Dr. Khalid Mumin
Superintendent of Schools, Reading School District
Reading, PA
Joshua Starr
CEO, PDK International Family of Associations
Arlington, VA

Participants will learn how to organize school systems to promote social justice and equity. Through the examination of the history of public education within today’s context, system leaders will develop an understanding of the role of institutional racism in our current public education systems. Leaders will also learn how to organize their school systems to dismantle structures that may be holding some students back. The presenters will provide concrete examples from their experiences as superintendents of diverse districts in order to help participants determine how they can ensure all students have access to high-quality instruction that will prepare them for college and careers.

Dr. Khalid Mumin

Joshua Starr

Friday, February 16

12:45 – 1:45pm
Room 201
Navigating Social and Emotional Learning from the Inside Out

Traci Davis
Superintendent, Washoe County School District
Reno, NV
Stephanie M. Jones
Professor, Harvard University
Cambridge, MA

Researchers and educators agree that high-quality social and emotional learning (SEL) programs have a positive impact on student academic achievement and other life outcomes. This session provides insights from a new first-of-its-kind guide produced by the Harvard Graduate School of Education that helps schools and program leaders look inside 25 leading SEL programs and compare what is taught, and how, across all of them. Learn how to choose the program that best suits your needs; evaluate the fit and effectiveness of your existing SEL approach; and adapt what is taught during the school day to out-of-school-time programs. Hear firsthand from one school district about its successes, challenges and lessons learned in implementing an SEL program to enhance its students’ social and emotional development.

Traci Davis

Stephanie M. Jones

12:45 – 1:45pm
Knowledge Exchange Theater
Innovative Practices in the Nation’s Most Rapidly Improving Schools

Bill Daggett
Founder and Chairman, International Center for Leadership in Education
Rexford, NY

The nation’s most rapidly improving schools have been successful at moving innovation from a trendy thing to talk about and experiment with to a concept that directly and dramatically improves student performance. Based on his ongoing study of these schools, William Daggett will describe how these schools have used comprehensive classroom-to-boardroom approaches that have nurtured and tied these practices together via a system of effective instruction rather than a series of random acts of innovation.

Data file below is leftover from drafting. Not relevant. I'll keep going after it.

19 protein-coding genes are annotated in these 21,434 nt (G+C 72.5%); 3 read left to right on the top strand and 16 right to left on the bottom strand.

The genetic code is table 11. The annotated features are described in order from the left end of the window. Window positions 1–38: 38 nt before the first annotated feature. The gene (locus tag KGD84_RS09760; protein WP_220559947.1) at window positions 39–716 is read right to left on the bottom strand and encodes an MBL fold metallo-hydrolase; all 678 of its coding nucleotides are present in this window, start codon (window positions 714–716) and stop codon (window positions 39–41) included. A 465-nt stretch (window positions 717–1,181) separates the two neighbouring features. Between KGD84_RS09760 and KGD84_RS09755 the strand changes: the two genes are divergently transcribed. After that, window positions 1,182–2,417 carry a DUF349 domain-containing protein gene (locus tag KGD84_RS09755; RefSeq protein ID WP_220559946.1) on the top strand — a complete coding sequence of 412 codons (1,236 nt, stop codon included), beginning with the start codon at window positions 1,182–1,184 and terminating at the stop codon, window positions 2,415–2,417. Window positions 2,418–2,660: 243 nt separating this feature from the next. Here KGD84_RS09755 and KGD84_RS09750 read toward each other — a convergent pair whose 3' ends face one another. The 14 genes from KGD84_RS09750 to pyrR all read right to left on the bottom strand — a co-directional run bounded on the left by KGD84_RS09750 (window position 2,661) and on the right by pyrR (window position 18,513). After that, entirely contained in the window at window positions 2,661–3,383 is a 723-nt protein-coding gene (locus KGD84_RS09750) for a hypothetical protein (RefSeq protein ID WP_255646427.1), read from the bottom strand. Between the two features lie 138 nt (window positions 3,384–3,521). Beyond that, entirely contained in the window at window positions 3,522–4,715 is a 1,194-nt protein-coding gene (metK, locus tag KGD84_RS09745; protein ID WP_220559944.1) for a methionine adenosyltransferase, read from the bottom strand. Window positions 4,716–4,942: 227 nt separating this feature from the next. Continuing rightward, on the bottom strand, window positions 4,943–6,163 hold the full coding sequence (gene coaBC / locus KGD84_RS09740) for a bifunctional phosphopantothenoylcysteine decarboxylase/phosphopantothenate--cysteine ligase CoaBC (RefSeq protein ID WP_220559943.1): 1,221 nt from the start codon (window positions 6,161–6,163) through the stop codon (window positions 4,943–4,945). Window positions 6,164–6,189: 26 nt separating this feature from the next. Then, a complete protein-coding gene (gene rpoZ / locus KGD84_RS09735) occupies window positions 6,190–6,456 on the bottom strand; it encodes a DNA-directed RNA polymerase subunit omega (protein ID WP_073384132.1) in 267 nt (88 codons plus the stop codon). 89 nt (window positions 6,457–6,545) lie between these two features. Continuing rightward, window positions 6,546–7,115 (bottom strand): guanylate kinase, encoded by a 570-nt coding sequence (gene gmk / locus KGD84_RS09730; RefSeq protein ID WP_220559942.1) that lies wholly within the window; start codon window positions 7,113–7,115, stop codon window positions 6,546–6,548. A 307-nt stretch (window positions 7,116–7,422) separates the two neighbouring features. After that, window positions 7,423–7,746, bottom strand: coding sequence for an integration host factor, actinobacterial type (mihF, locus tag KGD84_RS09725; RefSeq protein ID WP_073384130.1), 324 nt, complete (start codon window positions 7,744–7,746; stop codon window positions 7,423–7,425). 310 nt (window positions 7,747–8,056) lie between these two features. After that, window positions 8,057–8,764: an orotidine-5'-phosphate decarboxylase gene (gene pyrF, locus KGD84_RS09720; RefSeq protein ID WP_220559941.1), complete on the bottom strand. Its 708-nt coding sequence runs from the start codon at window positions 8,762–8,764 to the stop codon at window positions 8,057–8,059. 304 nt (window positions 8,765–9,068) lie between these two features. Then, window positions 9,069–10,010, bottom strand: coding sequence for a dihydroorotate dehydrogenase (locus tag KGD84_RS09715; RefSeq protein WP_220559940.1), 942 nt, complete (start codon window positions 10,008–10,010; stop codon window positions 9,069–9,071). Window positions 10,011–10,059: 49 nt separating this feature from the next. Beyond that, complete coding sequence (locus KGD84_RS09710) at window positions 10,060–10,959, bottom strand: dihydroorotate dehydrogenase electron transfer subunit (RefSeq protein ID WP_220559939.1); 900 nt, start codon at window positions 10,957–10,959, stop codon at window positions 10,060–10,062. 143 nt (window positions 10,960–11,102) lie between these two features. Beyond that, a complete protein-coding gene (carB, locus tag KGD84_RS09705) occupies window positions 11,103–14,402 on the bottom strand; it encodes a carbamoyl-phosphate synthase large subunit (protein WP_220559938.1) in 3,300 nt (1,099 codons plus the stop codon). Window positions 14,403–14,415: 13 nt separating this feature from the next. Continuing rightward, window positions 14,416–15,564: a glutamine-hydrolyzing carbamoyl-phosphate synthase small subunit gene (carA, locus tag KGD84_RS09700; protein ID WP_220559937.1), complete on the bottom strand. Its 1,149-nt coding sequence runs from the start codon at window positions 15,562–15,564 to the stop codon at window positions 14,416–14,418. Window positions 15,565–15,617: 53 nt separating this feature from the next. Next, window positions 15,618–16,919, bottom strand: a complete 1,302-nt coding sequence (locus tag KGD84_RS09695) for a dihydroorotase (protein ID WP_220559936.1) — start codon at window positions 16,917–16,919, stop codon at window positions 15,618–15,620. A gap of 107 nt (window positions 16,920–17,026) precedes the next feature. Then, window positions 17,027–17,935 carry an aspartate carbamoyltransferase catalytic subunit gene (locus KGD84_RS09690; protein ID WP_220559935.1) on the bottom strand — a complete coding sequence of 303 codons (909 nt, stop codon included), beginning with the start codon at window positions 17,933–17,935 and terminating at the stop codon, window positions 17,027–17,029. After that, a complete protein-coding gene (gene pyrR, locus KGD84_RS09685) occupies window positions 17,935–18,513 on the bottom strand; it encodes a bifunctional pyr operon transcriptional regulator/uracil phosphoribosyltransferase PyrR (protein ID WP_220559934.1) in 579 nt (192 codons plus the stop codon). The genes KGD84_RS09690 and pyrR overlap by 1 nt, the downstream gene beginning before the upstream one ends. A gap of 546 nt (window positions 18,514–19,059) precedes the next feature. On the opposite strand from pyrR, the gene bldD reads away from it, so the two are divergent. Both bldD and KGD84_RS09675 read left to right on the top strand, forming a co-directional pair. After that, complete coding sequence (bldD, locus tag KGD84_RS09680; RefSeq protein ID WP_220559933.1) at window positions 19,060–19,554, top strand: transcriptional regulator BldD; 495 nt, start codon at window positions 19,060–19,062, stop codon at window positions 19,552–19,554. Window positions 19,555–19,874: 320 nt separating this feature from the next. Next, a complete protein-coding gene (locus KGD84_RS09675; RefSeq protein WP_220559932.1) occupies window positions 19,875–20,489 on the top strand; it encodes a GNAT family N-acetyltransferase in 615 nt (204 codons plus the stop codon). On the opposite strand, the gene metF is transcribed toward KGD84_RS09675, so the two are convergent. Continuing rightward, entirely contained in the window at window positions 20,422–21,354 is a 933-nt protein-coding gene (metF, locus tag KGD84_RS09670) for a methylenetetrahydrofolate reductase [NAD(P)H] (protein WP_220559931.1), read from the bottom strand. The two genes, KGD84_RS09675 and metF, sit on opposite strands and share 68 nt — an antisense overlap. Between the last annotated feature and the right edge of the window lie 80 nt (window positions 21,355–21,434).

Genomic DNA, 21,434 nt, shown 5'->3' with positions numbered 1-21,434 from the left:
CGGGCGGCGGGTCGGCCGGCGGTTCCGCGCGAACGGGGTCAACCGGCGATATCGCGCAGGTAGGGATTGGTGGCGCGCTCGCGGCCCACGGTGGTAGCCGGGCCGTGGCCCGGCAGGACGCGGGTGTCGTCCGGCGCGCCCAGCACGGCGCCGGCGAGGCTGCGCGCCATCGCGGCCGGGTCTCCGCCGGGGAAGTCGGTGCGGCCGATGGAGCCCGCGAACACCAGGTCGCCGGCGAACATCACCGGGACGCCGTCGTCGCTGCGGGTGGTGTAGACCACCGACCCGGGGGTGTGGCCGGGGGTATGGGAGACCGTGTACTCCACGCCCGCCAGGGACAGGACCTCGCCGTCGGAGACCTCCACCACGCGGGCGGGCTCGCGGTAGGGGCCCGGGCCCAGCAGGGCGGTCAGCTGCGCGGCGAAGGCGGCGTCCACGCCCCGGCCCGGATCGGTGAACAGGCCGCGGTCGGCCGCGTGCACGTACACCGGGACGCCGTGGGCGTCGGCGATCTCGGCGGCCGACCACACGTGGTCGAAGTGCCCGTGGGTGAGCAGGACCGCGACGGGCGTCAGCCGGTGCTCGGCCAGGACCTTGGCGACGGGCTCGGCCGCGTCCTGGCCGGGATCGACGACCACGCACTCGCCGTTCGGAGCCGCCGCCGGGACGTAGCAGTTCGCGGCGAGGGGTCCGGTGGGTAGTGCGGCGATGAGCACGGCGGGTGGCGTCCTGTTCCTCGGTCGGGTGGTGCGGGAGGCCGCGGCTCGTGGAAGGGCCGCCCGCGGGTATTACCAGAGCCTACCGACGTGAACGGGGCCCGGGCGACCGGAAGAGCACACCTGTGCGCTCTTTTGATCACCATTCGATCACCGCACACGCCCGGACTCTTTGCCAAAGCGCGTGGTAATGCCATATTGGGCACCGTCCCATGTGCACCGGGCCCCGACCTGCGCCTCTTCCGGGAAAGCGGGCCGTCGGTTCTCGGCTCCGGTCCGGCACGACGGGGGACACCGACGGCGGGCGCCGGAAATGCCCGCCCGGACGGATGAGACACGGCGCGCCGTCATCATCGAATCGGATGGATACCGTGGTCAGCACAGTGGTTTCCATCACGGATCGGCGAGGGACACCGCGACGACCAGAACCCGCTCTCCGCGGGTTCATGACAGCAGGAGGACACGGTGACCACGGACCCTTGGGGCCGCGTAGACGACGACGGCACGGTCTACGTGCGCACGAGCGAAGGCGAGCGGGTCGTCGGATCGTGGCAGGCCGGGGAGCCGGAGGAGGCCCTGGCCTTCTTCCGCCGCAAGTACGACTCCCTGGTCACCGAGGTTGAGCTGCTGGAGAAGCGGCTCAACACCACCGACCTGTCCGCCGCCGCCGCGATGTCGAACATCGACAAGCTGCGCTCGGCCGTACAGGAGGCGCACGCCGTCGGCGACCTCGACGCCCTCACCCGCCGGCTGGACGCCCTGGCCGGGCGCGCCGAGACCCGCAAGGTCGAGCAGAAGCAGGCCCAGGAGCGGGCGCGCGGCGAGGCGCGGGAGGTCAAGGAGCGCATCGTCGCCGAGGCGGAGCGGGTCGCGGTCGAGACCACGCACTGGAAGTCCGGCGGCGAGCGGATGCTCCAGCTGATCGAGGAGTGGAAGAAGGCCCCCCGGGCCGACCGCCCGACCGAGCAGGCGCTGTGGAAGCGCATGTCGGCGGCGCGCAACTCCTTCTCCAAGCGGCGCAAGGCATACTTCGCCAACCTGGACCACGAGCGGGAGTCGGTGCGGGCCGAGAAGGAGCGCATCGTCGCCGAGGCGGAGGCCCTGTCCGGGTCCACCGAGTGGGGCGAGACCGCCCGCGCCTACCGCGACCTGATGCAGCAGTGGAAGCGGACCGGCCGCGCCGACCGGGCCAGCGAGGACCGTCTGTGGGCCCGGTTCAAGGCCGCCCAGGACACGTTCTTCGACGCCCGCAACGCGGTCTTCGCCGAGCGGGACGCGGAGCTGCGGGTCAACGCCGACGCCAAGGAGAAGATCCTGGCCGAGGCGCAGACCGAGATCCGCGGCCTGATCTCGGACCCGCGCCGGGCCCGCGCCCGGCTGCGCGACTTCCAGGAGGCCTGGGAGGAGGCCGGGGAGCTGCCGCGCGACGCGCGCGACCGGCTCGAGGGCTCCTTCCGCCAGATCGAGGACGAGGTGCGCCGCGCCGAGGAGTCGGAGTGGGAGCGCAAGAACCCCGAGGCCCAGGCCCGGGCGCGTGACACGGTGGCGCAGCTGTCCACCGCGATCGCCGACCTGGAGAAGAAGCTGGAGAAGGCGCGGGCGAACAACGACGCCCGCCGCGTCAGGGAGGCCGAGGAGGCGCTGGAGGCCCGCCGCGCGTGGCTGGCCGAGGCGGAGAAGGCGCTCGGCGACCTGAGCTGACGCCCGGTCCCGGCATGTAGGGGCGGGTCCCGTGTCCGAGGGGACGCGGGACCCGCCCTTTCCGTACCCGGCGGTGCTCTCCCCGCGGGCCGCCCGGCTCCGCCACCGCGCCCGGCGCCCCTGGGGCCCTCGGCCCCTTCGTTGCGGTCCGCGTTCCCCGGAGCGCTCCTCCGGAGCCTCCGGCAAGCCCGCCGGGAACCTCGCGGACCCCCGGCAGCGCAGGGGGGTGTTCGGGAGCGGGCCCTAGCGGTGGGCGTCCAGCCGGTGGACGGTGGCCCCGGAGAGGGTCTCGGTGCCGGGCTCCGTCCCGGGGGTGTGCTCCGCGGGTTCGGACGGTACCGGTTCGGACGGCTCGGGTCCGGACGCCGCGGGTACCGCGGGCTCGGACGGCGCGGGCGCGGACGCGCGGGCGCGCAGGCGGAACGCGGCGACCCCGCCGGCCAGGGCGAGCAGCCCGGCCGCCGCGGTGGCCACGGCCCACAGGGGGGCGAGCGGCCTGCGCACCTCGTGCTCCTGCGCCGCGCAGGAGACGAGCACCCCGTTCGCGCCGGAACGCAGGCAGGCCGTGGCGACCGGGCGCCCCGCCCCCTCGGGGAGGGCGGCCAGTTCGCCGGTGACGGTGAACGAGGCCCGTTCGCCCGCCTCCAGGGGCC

Bill Daggett

2:30 – 3:30pm
Room 201
Iteration and Innovation in Education

Jaime Casap
Education Evangelist, Google
Phoenix, AZ

As the world gets more connected, it also gets more complex. We now operate on a global scale and our job in education is to help learners develop the knowledge, skills and abilities they will need to thrive in this new environment. We are preparing them to solve global problems we haven’t defined yet, using technology that hasn’t been invented, in roles that do not exist. To thrive in this new era, learners need to know how to learn, problem solve, iterate, create, collaborate, communicate and think critically. What we need more than anything in education is a culture of innovation and iteration in order to build new learning models supported and enabled by technology to foster student-focused learning.

Jaime Casap

2:30 – 3:30pm
Superintendent/School Board Relations — A Discussion between NSBA Executive Director Tom Gentzel and AASA Executive Director Dan Domenech

Dan Domenech
Executive Director, AASA
Alexandria, VA
Tom Gentzel
Executive Director, NSBA
Alexandria, VA

Come hear an informative discussion between the AASA and NSBA executive directors who agree that an effective superintendent/school board management team is essential to a school system’s success. Learn how the two organizations work together to accomplish common goals.

Dan Domenech

Tom Gentzel